Published November 8, 2013
Dr. Rachael Hageman Blair, assistant professor in the department of biostatistics at the University at Buffalo SUNY School of Public Health and Health Professions, aims to break new ground in cancer research by developing mathematical models of skin and breast cancer metabolism with a three-year, $185,000 grant from the National Science Foundation’s Division of Mathematical Sciences. According to Dr. Hageman Blair, the project will involve embedding probabilistic graphical models of gene networks into traditional deterministic models of cellular metabolism.
“It’s exciting to me because this has never been done,” she says. “It’s a high-risk, high-impact project that has the potential to bring us closer to personalized medicine and, in particular with this project, to leverage computational biology to make predictions about things we can’t measure.”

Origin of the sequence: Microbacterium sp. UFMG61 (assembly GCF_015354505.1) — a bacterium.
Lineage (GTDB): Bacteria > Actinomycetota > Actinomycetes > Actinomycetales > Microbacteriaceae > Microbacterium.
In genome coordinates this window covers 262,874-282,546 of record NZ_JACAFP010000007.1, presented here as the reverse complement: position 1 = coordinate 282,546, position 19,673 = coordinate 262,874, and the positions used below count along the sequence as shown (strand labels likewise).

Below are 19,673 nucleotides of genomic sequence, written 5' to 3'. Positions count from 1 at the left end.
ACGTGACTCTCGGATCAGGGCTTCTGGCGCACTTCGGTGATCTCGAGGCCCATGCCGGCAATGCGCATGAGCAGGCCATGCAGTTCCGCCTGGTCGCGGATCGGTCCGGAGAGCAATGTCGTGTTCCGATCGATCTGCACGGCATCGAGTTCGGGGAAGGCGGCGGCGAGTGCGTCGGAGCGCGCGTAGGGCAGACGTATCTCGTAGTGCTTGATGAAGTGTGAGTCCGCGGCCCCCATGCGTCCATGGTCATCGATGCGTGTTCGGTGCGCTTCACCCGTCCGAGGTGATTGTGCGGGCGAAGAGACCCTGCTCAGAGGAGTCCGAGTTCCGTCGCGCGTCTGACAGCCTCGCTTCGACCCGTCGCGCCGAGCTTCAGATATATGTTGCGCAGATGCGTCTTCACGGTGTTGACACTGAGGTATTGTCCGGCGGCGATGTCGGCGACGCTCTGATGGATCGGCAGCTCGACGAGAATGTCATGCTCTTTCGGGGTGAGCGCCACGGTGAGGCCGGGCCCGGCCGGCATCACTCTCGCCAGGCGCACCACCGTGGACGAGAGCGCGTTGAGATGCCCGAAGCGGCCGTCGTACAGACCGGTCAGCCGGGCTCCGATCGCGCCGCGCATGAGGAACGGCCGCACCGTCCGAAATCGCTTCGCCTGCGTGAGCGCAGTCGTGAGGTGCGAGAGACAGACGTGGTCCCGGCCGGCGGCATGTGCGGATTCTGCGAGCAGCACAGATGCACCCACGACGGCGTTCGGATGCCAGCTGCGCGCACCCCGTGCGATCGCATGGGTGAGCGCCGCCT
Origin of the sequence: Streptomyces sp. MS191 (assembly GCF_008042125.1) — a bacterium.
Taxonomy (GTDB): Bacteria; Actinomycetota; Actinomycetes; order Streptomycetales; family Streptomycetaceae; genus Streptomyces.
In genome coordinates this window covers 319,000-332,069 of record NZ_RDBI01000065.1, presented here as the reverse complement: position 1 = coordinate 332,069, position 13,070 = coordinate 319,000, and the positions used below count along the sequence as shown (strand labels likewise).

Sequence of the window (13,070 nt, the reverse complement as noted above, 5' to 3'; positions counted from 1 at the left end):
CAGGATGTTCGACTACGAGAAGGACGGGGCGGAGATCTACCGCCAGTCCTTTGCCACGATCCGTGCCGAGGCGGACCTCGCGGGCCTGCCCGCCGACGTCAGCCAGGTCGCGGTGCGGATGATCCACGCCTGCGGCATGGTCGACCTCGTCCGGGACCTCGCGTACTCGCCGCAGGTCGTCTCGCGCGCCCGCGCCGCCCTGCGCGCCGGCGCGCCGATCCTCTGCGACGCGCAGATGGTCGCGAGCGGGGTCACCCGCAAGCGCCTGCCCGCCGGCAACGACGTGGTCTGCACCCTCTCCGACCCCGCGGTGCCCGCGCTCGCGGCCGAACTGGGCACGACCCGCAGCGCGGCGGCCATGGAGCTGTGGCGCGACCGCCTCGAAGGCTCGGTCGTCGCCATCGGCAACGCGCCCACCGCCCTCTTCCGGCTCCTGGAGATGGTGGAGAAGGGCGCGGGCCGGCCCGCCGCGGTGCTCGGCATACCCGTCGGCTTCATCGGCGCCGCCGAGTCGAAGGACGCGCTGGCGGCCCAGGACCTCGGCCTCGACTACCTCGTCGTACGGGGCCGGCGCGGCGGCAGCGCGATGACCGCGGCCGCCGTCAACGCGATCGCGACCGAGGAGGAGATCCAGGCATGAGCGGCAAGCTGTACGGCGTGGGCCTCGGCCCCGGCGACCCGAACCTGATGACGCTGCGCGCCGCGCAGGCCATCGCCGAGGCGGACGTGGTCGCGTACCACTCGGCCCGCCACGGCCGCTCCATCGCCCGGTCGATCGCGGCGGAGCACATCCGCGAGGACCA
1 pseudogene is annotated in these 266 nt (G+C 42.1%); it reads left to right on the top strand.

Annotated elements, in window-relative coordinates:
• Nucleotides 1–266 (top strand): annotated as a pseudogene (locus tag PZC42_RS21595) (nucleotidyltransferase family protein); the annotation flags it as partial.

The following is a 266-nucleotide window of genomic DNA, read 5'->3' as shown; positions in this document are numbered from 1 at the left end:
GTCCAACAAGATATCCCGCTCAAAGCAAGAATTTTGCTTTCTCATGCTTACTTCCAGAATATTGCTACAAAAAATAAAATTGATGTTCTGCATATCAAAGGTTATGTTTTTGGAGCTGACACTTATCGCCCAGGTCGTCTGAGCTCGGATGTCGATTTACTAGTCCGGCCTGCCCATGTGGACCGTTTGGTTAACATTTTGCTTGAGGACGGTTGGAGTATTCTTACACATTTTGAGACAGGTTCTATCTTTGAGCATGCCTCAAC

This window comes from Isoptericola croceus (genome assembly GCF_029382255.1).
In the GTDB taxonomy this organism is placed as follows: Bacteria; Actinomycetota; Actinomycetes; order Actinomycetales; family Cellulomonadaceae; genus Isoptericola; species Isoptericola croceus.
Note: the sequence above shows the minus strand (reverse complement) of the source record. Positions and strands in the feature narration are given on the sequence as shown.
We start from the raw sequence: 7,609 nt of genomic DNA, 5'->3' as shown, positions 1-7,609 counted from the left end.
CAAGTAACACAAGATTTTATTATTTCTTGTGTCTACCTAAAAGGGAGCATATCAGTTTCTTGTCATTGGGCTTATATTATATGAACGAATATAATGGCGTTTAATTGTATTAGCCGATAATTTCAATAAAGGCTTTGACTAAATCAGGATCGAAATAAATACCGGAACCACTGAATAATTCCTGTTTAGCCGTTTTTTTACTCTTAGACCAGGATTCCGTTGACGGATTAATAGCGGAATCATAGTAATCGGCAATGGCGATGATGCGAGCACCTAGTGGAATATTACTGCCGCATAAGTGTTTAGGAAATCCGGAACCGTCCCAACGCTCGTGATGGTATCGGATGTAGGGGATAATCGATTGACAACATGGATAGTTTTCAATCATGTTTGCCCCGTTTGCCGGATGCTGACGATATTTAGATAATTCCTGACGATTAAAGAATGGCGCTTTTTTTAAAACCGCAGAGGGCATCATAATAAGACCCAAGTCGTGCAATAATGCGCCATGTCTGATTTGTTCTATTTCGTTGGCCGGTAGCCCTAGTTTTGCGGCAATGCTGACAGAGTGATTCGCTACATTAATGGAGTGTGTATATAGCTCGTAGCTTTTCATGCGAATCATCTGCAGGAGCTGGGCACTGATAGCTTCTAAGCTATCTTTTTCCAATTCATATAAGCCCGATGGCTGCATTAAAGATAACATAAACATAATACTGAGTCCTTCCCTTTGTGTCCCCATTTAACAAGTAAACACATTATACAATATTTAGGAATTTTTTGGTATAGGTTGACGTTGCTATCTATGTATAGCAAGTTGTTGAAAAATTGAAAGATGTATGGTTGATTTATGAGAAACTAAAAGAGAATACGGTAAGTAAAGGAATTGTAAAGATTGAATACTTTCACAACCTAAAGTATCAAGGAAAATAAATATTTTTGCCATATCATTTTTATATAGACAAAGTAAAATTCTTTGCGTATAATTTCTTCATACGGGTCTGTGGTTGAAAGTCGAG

Dr. Hageman Blair’s research will advance the work that already has been achieved using mathematical models to clarify networks of molecular traits from high-throughput data. “Despite this progress, integrating diverse types of data remains a major challenge that has limited our ability to take full advantage of the wealth of post-genomics data for knowledge and discovery,” she notes in her research abstract. “This project addresses this challenge and represents a bold new direction in systems biology, which can be generalized to model different biological systems. A broader impact of this project is the software development, which aims to bridge the gap between computational and experimental biology by putting accessible tools in the hands of the biologist.”